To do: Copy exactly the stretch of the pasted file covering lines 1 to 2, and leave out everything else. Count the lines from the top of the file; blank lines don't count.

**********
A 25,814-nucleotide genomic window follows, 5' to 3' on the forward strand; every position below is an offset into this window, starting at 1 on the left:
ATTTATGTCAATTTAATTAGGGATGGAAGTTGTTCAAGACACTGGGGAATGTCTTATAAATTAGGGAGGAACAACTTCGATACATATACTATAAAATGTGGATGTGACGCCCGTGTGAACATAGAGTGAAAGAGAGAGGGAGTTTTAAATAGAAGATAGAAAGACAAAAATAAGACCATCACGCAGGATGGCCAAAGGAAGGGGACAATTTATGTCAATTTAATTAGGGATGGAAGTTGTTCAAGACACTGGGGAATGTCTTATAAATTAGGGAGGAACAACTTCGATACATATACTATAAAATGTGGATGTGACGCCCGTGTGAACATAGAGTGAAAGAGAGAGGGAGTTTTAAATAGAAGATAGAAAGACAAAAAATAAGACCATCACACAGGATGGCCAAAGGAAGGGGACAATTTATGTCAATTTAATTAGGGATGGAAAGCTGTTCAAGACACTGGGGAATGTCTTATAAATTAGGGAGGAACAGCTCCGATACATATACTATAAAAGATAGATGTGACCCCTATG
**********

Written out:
A 25,814-nucleotide genomic window follows, 5' to 3' on the forward strand; every position below is an offset into this window, starting at 1 on the left:
ATTTATGTCAATTTAATTAGGGATGGAAGTTGTTCAAGACACTGGGGAATGTCTTATAAATTAGGGAGGAACAACTTCGATACATATACTATAAAATGTGGATGTGACGCCCGTGTGAACATAGAGTGAAAGAGAGAGGGAGTTTTAAATAGAAGATAGAAAGACAAAAATAAGACCATCACGCAGGATGGCCAAAGGAAGGGGACAATTTATGTCAATTTAATTAGGGATGGAAGTTGTTCAAGACACTGGGGAATGTCTTATAAATTAGGGAGGAACAACTTCGATACATATACTATAAAATGTGGATGTGACGCCCGTGTGAACATAGAGTGAAAGAGAGAGGGAGTTTTAAATAGAAGATAGAAAGACAAAAAATAAGACCATCACACAGGATGGCCAAAGGAAGGGGACAATTTATGTCAATTTAATTAGGGATGGAAAGCTGTTCAAGACACTGGGGAATGTCTTATAAATTAGGGAGGAACAGCTCCGATACATATACTATAAAAGATAGATGTGACCCCTATG